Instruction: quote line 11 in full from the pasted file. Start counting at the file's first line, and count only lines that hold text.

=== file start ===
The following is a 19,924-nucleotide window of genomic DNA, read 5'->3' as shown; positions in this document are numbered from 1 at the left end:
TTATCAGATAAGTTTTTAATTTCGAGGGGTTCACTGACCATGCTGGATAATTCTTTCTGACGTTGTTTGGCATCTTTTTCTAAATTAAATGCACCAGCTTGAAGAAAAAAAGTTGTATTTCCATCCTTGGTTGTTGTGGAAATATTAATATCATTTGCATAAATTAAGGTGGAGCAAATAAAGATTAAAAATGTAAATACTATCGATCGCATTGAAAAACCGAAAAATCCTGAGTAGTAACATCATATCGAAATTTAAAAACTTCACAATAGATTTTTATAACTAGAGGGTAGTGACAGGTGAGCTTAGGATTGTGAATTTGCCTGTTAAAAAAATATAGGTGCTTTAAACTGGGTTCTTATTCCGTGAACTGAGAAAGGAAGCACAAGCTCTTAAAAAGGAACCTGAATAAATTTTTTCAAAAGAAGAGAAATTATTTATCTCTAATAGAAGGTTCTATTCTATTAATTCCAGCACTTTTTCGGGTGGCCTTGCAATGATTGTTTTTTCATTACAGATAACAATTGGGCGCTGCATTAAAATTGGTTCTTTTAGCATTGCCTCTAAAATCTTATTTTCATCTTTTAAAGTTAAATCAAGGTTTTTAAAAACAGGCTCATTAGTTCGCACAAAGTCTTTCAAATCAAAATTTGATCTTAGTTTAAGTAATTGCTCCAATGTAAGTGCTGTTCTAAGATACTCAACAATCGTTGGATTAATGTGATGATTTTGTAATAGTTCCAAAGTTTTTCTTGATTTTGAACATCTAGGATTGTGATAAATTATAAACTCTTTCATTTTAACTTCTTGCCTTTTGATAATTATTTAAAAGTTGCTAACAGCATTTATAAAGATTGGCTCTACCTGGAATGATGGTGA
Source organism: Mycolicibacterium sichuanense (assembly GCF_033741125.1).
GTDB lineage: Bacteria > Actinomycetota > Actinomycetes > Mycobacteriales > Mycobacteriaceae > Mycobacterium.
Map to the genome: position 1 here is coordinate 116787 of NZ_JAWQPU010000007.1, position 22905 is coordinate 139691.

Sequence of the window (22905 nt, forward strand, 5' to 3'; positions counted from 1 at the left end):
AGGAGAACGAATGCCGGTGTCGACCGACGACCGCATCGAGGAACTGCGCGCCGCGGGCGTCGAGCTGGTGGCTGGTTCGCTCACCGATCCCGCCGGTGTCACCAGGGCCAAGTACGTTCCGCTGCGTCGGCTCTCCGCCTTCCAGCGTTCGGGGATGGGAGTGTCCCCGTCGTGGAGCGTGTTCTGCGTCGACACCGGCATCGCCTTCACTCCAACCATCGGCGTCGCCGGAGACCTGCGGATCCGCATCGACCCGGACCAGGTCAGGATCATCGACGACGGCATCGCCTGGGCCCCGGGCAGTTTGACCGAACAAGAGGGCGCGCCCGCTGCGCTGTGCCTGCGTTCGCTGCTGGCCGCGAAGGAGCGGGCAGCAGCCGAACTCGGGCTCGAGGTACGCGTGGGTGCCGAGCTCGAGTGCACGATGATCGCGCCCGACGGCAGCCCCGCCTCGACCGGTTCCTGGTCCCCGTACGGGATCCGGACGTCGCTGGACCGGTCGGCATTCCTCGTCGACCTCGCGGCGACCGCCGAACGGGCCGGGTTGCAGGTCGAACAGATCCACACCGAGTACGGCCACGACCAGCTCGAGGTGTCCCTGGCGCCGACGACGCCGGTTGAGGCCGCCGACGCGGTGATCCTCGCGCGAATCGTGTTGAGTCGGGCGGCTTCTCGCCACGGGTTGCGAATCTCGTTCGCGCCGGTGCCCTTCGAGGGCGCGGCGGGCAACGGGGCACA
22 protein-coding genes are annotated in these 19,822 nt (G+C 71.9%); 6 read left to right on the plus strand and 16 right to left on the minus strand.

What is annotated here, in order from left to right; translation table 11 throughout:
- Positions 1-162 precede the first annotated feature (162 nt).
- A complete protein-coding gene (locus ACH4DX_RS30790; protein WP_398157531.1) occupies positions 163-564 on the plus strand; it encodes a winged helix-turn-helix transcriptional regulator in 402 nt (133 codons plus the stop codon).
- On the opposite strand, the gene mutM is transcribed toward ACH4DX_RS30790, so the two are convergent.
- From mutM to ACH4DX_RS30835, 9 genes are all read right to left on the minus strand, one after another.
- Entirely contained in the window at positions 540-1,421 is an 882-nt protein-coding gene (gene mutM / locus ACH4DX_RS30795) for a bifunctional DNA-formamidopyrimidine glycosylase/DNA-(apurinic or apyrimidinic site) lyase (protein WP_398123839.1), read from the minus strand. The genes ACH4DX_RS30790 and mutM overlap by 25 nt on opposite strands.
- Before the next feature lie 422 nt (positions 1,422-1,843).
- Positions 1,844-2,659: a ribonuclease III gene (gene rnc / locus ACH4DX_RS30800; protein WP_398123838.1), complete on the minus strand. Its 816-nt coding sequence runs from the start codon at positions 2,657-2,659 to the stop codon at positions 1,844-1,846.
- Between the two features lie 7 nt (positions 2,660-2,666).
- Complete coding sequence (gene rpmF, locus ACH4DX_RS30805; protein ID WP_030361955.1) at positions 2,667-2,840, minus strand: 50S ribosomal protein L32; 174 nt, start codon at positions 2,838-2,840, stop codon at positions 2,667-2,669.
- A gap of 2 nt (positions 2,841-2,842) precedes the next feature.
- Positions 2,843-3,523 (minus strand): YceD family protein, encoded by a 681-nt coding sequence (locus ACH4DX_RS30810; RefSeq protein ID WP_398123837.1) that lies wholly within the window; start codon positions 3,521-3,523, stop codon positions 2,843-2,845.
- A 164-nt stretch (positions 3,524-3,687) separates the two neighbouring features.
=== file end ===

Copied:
- A complete protein-coding gene (locus ACH4DX_RS30790; protein WP_398157531.1) occupies positions 163-564 on the plus strand; it encodes a winged helix-turn-helix transcriptional regulator in 402 nt (133 codons plus the stop codon).